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Cost of work on Terminal 2 for third runway at Hong Kong airport ‘may rise 47 per cent’

Airport work will face rising construction costs and legal issues over airspace, opponents warn

The cost of expanding Terminal 2 at Chek Lap Kok airport to support the proposed third runway could soar to HK$14 billion by the time work begins in 2019 – 47 per cent up on the original prediction, a veteran engineer says.

The Airport Authority plans to shut down the terminal, which opened in 2007, for construction work to improve arrival and transit facilities. The building currently houses 56 passenger check-in counters, restaurants and shops, but no arrival hall.

Greg Wong Chak-yan, a former president of the Hong Kong Institution of Engineers, said his estimation was based on construction costs rising 5 to 6 per cent per year until 2019. The original prediction by the authority was HK$9.5 billion in 2010 prices.

The expansion work will involve extensive excavation and will see the terminal out of service until 2023.

Wong’s estimate came as opponents of a third runway warned yesterday the runway project could run into the same troubles as the new high-speed rail link to Guangzhou, which has been dogged by legal and constitutional issues involved in arranging immigration checks.

Opponents say the capacity of a third runway would be affected significantly by the ability of local authorities to coordinate airspace with mainland authorities.

“The problems will be similar to those seen with the planned joint immigration checkpoint at West Kowloon for the high-speed rail terminus,” said Roy Tam Hoi-pong, from Green Sense, and environmental group. “We don’t want to see Beijing interpreting the Basic Law to decide who should control the airspace.”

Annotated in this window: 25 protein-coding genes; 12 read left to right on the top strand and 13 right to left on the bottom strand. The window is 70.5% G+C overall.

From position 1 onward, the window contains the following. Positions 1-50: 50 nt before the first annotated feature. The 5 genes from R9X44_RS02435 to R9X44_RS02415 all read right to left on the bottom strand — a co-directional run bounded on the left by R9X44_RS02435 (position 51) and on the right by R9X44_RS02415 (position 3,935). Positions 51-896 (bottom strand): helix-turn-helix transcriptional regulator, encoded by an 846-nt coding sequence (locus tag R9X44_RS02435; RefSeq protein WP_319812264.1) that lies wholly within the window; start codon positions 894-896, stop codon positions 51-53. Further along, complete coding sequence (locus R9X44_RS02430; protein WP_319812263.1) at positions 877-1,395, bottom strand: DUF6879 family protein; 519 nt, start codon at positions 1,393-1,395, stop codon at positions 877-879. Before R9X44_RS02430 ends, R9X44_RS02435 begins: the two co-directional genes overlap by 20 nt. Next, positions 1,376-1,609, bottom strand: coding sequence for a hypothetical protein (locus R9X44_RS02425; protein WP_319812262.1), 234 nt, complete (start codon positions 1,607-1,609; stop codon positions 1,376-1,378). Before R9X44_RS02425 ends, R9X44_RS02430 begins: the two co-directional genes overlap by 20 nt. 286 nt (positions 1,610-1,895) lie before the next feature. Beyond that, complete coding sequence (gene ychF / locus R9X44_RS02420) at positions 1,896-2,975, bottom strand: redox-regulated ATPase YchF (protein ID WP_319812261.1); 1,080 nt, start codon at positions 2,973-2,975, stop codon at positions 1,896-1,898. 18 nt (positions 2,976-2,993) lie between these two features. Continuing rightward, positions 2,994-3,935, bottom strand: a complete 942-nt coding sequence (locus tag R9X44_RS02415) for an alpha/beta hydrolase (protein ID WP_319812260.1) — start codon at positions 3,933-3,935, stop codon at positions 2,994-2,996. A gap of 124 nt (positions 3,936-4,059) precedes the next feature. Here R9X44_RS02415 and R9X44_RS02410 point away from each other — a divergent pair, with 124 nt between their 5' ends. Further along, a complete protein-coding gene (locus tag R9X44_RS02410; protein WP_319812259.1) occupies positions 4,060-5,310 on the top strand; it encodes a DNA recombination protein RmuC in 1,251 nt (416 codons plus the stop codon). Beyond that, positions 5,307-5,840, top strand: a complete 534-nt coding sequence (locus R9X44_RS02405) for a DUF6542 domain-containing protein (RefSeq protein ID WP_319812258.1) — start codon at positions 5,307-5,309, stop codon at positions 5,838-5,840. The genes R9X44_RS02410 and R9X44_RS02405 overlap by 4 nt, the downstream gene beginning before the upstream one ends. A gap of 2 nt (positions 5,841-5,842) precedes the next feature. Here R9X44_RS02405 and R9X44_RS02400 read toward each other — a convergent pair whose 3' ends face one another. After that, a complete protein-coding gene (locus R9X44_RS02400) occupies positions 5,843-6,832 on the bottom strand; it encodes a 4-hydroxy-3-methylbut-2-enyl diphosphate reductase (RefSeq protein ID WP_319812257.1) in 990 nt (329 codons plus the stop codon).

Hong Kong is responsible for providing air traffic services within its flight information region, according to Article 130 of the Basic Law.

Engineer Albert Lai Kwong-tak, from think tank Professional Commons, said if the third runway project ran into trouble, the problems would be even worse than those of the over-budget and delayed rail link.

He said construction projects across the Pearl River Delta requiring reclamation could jack up sand prices significantly, adding further uncertainty to the cost of land formation for the airport.

Wong believed the layout of the terminal building would be completely changed and that “only steel beams would be left” after the installation of additional facilities.

However, a spokesman for the authority would not say how far the basic structure of the building would be altered.

“The [authority] has analysed the structural limits and potential impact on the existing building, including the related modifications and addition works,” he said.

Source URL (modified on May 13th 2015, 3:21am):

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